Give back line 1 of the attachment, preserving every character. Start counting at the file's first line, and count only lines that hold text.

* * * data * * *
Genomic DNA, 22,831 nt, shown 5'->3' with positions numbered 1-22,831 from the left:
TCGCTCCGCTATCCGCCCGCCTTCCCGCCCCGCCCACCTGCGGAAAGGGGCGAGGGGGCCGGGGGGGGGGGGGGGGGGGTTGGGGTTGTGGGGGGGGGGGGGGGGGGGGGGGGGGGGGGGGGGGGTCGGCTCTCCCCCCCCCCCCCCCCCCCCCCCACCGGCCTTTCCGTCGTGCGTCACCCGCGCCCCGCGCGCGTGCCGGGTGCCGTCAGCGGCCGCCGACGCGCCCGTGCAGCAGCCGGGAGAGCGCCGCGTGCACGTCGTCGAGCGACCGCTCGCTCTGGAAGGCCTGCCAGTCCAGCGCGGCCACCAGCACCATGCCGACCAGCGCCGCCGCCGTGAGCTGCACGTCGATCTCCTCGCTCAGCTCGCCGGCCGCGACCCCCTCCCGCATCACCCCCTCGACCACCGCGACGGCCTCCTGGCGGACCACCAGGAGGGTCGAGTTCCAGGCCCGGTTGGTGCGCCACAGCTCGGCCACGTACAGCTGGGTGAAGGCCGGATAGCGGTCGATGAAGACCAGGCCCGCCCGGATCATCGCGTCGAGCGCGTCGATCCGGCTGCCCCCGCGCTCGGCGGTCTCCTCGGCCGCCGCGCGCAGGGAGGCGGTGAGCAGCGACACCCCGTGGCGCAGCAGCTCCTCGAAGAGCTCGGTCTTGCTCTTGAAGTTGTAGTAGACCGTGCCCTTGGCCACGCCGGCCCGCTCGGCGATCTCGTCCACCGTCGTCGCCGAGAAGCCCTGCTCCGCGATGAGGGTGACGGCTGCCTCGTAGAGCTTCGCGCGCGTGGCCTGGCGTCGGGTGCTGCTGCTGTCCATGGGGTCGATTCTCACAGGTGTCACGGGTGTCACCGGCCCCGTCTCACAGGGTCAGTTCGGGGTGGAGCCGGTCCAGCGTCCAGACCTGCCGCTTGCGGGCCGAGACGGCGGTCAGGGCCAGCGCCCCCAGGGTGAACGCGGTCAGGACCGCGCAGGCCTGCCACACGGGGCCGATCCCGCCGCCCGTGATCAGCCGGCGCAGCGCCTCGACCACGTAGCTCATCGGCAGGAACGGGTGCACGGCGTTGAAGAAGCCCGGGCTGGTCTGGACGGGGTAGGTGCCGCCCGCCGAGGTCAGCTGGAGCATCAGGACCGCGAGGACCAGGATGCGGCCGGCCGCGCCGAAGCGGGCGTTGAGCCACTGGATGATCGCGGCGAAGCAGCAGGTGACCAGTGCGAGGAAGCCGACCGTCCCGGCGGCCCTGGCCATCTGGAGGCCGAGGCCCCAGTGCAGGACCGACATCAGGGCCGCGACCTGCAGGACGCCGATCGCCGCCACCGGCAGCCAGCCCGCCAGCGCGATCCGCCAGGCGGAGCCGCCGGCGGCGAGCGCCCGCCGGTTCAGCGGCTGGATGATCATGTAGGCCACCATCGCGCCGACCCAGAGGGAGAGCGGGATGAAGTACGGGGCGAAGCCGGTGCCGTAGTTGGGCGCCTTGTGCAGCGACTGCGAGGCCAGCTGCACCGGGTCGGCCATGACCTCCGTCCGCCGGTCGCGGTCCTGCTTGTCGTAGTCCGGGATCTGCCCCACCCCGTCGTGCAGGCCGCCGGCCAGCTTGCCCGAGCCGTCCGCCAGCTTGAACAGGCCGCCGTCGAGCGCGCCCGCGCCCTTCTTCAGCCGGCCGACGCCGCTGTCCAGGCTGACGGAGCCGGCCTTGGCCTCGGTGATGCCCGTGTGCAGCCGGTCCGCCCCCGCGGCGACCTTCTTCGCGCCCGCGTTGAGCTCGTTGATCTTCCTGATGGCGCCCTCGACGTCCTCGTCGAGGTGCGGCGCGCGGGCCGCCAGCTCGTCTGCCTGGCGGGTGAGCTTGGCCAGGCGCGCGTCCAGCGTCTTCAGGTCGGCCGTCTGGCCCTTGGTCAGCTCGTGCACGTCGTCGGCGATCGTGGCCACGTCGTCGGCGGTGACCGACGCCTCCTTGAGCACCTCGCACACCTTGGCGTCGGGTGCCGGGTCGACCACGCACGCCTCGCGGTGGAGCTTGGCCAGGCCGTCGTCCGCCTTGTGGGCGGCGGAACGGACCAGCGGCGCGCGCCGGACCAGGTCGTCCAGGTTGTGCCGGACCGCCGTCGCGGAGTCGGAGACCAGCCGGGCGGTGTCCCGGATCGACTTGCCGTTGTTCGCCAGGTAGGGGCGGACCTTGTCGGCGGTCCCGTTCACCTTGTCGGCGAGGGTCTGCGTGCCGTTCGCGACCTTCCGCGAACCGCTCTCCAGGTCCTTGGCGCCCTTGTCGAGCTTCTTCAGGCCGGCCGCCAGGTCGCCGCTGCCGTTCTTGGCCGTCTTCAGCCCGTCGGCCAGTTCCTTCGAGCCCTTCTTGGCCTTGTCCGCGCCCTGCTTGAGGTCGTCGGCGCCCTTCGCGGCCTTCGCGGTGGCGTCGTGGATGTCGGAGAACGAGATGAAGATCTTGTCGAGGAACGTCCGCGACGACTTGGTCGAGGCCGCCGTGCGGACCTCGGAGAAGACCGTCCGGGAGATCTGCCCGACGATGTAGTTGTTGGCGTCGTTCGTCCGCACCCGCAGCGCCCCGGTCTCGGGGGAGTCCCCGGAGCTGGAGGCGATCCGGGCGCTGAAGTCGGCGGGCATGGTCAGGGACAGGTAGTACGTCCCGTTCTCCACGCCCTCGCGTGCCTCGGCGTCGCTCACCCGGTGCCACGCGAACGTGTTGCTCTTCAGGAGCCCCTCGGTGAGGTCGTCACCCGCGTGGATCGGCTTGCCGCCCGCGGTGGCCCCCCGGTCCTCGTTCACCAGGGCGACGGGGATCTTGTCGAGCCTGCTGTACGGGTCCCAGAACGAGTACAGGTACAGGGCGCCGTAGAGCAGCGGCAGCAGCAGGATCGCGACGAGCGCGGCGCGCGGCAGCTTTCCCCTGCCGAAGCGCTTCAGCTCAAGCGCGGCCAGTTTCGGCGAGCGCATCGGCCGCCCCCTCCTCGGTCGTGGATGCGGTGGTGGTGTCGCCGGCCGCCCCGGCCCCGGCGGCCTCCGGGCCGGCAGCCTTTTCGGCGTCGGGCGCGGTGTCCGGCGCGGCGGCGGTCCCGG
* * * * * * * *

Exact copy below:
Genomic DNA, 22,831 nt, shown 5'->3' with positions numbered 1-22,831 from the left: